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Hospital driving forward with surface parking lot idea

Health Sciences North hopes to purchase enough land from the Idylwylde Golf and Country Club that it won't have to build a tiered parking structure.
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Health Sciences North hopes to purchase enough land from the Idylwylde Golf and Country Club that it won't have to build a tiered parking structure. File photo.
Health Sciences North hopes to purchase enough land from the Idylwylde Golf and Country Club that it won't have to build a tiered parking structure.

Joe Pilon, the hospital's senior vice-president, said the two organizations have been discussing the idea for about a year now.

Hospital officials told reporters last February they had put plans to issue a request for proposals for a 750-spot parking structure on hold while they negotiated with Idylwylde, which has property adjoining the hospital's campus.

The original idea was to purchase a small portion of Idylwylde's land to make building the parking structure easier. However, the hospital is now trying to buy enough land that it can build a 750-spot surface parking lot, Pilon said.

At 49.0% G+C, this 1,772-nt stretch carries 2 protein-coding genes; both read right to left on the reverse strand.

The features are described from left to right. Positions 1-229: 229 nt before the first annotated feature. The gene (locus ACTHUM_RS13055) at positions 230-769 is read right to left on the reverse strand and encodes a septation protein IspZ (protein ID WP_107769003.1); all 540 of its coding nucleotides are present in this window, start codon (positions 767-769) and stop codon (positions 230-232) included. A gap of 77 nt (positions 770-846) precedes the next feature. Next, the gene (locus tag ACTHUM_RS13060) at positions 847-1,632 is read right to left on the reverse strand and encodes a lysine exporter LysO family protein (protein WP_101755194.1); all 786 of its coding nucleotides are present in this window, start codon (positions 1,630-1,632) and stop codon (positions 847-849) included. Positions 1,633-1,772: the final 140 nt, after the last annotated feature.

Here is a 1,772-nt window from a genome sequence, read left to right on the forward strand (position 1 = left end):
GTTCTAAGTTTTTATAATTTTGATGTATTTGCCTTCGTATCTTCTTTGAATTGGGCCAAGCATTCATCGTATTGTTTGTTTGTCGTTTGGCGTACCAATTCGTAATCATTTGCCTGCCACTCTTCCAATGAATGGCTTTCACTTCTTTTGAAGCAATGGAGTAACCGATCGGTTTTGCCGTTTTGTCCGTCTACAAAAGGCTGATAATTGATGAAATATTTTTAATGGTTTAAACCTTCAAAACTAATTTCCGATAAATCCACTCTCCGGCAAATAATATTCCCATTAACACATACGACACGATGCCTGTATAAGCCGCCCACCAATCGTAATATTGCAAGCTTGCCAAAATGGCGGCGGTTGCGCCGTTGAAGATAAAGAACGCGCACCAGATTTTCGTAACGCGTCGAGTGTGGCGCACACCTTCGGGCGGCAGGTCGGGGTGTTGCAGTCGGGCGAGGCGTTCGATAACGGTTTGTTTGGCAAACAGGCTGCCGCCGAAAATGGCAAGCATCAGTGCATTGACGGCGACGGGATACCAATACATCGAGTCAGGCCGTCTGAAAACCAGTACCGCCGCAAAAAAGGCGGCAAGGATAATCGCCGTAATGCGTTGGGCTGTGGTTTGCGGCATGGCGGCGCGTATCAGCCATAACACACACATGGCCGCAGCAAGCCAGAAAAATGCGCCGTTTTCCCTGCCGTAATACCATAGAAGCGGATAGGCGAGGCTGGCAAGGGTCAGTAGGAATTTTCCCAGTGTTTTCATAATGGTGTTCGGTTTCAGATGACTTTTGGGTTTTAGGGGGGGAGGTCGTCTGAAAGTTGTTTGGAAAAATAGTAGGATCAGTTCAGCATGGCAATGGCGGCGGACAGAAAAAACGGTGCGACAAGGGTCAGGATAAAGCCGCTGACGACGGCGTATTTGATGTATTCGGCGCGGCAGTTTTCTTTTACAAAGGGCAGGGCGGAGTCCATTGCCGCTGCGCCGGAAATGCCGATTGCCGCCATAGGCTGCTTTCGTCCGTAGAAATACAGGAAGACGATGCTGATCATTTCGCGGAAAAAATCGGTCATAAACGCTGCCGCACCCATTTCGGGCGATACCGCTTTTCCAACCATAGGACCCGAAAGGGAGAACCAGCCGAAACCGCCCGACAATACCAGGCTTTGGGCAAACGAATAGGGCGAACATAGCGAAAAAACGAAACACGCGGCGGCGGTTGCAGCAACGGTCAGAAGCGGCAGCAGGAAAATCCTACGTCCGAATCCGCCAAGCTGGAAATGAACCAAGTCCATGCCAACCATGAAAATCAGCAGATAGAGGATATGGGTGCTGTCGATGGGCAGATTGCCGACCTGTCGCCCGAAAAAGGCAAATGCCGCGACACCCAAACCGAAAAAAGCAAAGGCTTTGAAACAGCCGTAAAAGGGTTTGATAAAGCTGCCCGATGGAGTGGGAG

“While I can't give specifics, I can say the discussions (with Idylwylde) have been pretty positive,” he said.

“They're interested in helping us. We're interested in the land. We want to ensure we don't impact the golf course in any way. I think we're getting closer to a solution, but I can't get into specifics.”

When asked if there's a point when the negotiations have dragged on too long, Pilon said there might be, but he doesn't know when that will be.

“I am happy with the progress, but there is going to be some sort of a point where it's not working, and we have to do something else,” he said. “I think (negotiations are) moving along quite well.”

Previous estimates for the parking structure's cost were $20,000 to $35,000 per spot, or up to $26 million. Pilon said a surface parking lot would cost much less, although he had no cost estimates.

He said the ministry does not fund parking structures, so the hospital would have to pass the cost of the parking structure along to the public through increased rates.

To alleviate the parking crunch on the hospital's campus, last year Health Sciences North purchased a four-acre, 200-spot parking lot on Centennial Drive. This lot's total cost was $1.7 million.

“We're certainly not getting the complaints we used to,” Pilon said. “We still have challenges, because people have to walk a long way. We have to look at some options to help them with that, but the parking situation is not too bad.”

Heidi Ulrichsen

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